By Jane Ford
Photo by Jane Ford
enjoy the spectacle of the Moros y Cristianos festival
in Alcoi, Spain. It
is one of the many
cultural activities in which they are immersed while studying
abroad in U.Va.’s Hispanic Studies Program, directed
by Fernando Operé.
SPAIN — Students participating in U.Va.’s Hispanic Studies
Program in Valencia took a bus trip to the mountain town of Alcoi in April to
see the final day of the Moros y Cristianos festival, a three-day spectacle of
parades, bands and mock battles celebrating the region’s independence from
Arab rule during the Middle Ages. While there, the students — 48 from U.Va.
and 66 from 29 other American college and universities — conversed
in Spanish as comfortably with the other festival goers and participants
as they would have
in English with their classmates back in the United States. After nearly
a semester of study abroad that had plunged them into the culture, language
of Spain, they were at ease.
The students’ immersion in Spanish life began in January, the moment they
stepped off the bus from the airport and met the host families they would live
with for the spring semester. They each had taken at least four semesters of
Spanish, but possessed various levels of fluency. The families, for the most
part, did not speak any English.
was tough when I first got [to Valencia],” said Sarah Paruolo, from
Bates College in Maine. “There’s no way to prepare for it. You have
to think about Spanish all the time. You have to work at it, even when you’re
watching TV. It’s culture shock, big time.”
The students attended classes in the program’s newly acquired and renovated
facility near the University of Valencia. Dedicated in September 2003, the facility
features a cafeteria, five classrooms, an auditorium and computer and study rooms.
During the spring 2004 semester, 26 upper-level classes
were offered through the program, each taught
entirely in Spanish by one of 12 faculty
The classes focused on Spanish language, culture, art, history and
entailed the same level of discourse and same depth of subject matter
as Spanish classes taught at U.Va.
According to director Fernando Operé, immersion in the language and culture
is a trademark of the Hispanic Studies Program, which began as a collaboration
between the University of Virginia and the University of Valencia in January
1984 but is now an autonomous program. “The students live with the families,
eat what they eat,” he said. “They have to converse and learn the
They learn a lot of other things, too, including how
to live on another time schedule. In Spain, stores
close between 2 and 4 p.m. when everyone
home for lunch and siesta. The earliest that dinner takes place
is 9:30 p.m., and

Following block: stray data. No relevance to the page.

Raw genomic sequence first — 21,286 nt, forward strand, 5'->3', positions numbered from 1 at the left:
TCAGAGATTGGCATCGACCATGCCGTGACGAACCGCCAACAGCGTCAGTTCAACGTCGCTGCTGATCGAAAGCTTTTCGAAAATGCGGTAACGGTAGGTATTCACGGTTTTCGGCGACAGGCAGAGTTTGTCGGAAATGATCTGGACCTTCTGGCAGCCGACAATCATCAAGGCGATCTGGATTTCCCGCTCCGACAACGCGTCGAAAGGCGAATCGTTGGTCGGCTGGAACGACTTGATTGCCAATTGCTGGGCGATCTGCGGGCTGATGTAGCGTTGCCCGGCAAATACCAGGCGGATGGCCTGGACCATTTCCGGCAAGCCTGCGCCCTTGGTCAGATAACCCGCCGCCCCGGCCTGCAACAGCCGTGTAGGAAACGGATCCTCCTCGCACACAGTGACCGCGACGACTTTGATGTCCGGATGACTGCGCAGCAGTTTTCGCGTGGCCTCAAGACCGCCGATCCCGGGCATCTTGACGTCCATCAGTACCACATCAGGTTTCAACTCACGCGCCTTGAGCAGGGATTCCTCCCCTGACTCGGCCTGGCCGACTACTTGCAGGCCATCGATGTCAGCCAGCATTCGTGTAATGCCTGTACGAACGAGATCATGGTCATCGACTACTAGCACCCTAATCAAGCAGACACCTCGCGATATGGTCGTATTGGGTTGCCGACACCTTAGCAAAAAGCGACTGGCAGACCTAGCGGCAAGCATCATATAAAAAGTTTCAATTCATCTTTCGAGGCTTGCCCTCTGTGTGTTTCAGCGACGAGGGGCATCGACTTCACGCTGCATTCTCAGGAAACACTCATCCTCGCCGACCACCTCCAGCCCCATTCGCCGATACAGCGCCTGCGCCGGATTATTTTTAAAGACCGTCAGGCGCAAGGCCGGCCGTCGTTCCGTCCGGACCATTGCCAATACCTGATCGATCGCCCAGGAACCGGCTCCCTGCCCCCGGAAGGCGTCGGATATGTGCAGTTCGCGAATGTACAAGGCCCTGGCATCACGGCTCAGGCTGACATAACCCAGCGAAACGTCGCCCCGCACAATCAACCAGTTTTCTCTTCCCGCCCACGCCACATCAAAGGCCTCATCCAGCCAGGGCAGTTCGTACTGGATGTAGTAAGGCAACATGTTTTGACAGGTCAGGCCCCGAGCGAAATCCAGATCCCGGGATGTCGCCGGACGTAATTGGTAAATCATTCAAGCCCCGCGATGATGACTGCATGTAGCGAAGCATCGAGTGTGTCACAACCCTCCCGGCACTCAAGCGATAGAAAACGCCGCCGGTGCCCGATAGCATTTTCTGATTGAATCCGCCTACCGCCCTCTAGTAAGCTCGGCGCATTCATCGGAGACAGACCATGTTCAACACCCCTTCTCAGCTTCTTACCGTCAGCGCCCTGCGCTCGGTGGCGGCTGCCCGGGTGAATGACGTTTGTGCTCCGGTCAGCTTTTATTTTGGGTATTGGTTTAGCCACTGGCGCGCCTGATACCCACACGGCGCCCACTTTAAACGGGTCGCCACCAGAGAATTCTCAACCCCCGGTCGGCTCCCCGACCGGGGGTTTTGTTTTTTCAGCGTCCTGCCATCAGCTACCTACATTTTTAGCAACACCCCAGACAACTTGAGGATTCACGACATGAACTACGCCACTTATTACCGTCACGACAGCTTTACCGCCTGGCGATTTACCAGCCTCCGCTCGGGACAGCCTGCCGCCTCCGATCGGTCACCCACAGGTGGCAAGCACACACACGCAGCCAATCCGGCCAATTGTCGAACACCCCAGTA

socializing with friends continues late into the night.
The students quickly adapted to the slower pace of life
and said they appreciated the differences between
how they lived in America
they lived with
their families in Spain.
Tricia Cooper, a third-year Spanish and history major
at U.Va., said her Valencia family was Catholic,
while her own family is
perspectives that she and her Spanish family brought to their
conversations at meal times or in the evenings while they played
La Oca, a Spanish
She also liked the food. “Everything is fresh,” she said, noting
that unlike her American family, her Spanish mother shopped daily for fresh meat
and fish at the market and brought home fresh bread every day.
Since it’s inception, the program has grown from 11 students to 114 this
spring, as well as in the scope of its offerings. In addition to having its own
facilities, it also boasts its own curriculum and hires its own faculty. Almost
5,000 students have attended it since 1984, and it has become a model for other
study-abroad programs, Operé said.
Over the years Enrique Celma, director of Servicios de
Programas Universitaries, which handles the nonacademic
sides of the program,
has worked hand-in-hand with Operé to provide the program’s growing academic
and cultural offerings.
In addition to trips to nearby towns, like the one to
Alcoi, Celma’s and
his staff organizes visits to Valencia’s cultural institutions and informal
outings in the city. They post weekly schedules of movies, plays, music and other
events, and this year started a magazine that publishes student articles written
in Spanish, created a theater group, and initiated a guest speaker series featuring
local leaders in media, government and legal ethics.
The SPU staff’s commitment to the students is legendary. David Gies, Commonwealth
Professor of Spanish, who has taught at Valencia numerous times, remembers when
Celma’s wife sewed Halloween costumes for the students. “They are
just amazing people — to go to that trouble even though they do not celebrate
Halloween,” he said.
The program’s exceptional teaching faculty is picked by Operé, who
is committed to continually raising the program’s academic standards and
broadening its scope. “Fernando’s a genius at this,” Gies said. “The
academic quality is extremely important to us.”
But don’t mistake academic rigor for stuffiness. Tony Angell, a Spanish
and anthropology major at U.Va., said he liked the “laid back Spanish attitude” that
permeated the classroom. “The classes are interactive, and the professors
joke a lot. The atmosphere facilitates learning.”
So does the cordial nature of the Spanish people.
Spaniards consider the street an extension of their
friends in cafes,
restaurants became part of the students’ everyday routine.
here are interested in learning about your
culture. There is a real cultural exchange,” said Jason Miller, a U.Va. Spanish and studio art major.
Mary Whiteside, a fourth-year Spanish and
pre-med major who graduated from
U.Va. in May, agreed.
is about “daily life — making a life
and developing relationships — not just study abroad.”